ONE SURMISES that Netanyahu must have either been subjected to unbearable pressure, or else that it does not take much to make him capitulate. Neither conclusion is good for Israel.
Since Netanyahu has made clear that Iran is just about the only thing on his mind, one further assumes that the pressure must have had to do with Iran. But it is hard to understand what it could have been. President Obama will order an American attack on Iranian nuclear installations or countenance an Israeli attack if and only if, he views such an attack as a strategic necessity for the United States or to revive his flailing presidency. He will not do so to protect Israel. Nor will he refrain to punish her.
The public demonstration of Israel's vulnerability to American pressure ill-served Israel's interests. But it did little to bolster America's plummeting prestige in the Middle East and worldwide. Though many Arab countries may derive some visceral pleasure from watching the screws turned on Israel, in the long-run, the American action will do more to reinforce the Arab perception of the United States, under President Obama, as a country that is pusillanimous towards its enemies and treacherous towards its allies.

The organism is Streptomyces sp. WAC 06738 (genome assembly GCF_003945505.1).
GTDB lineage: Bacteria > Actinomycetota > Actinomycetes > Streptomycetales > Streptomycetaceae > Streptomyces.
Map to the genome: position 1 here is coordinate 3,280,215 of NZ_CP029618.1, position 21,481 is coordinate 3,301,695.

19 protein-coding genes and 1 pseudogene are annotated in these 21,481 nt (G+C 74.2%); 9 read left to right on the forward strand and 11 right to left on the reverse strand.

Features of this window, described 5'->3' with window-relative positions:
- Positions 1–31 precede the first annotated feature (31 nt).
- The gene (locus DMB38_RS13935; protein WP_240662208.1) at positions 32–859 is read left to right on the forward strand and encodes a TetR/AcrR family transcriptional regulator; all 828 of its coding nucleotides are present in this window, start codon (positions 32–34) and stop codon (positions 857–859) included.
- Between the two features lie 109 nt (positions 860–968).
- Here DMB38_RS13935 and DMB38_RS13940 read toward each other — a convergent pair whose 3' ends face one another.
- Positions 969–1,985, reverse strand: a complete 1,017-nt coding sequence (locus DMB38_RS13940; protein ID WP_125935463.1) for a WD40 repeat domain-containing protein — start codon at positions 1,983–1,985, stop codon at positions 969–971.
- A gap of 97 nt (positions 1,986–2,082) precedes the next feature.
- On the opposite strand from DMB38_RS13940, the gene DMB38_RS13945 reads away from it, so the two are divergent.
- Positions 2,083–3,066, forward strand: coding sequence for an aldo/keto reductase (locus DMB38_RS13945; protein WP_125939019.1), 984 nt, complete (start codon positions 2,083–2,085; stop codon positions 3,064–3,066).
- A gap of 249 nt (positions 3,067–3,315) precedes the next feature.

Israel appears to be the only country on earth towards with which the United States is prepared to play hardball and exercise its still considerable leverage. Only Israel's Prime Minister is subjected to 45-minute harangues from the U.S. Secretary of State or left to stew downstairs while the President sups upstairs. Repeated and deliberate recent American leaks about Israel's covert activities in Iran and Syria needlessly endanger Israel and compromise those activities.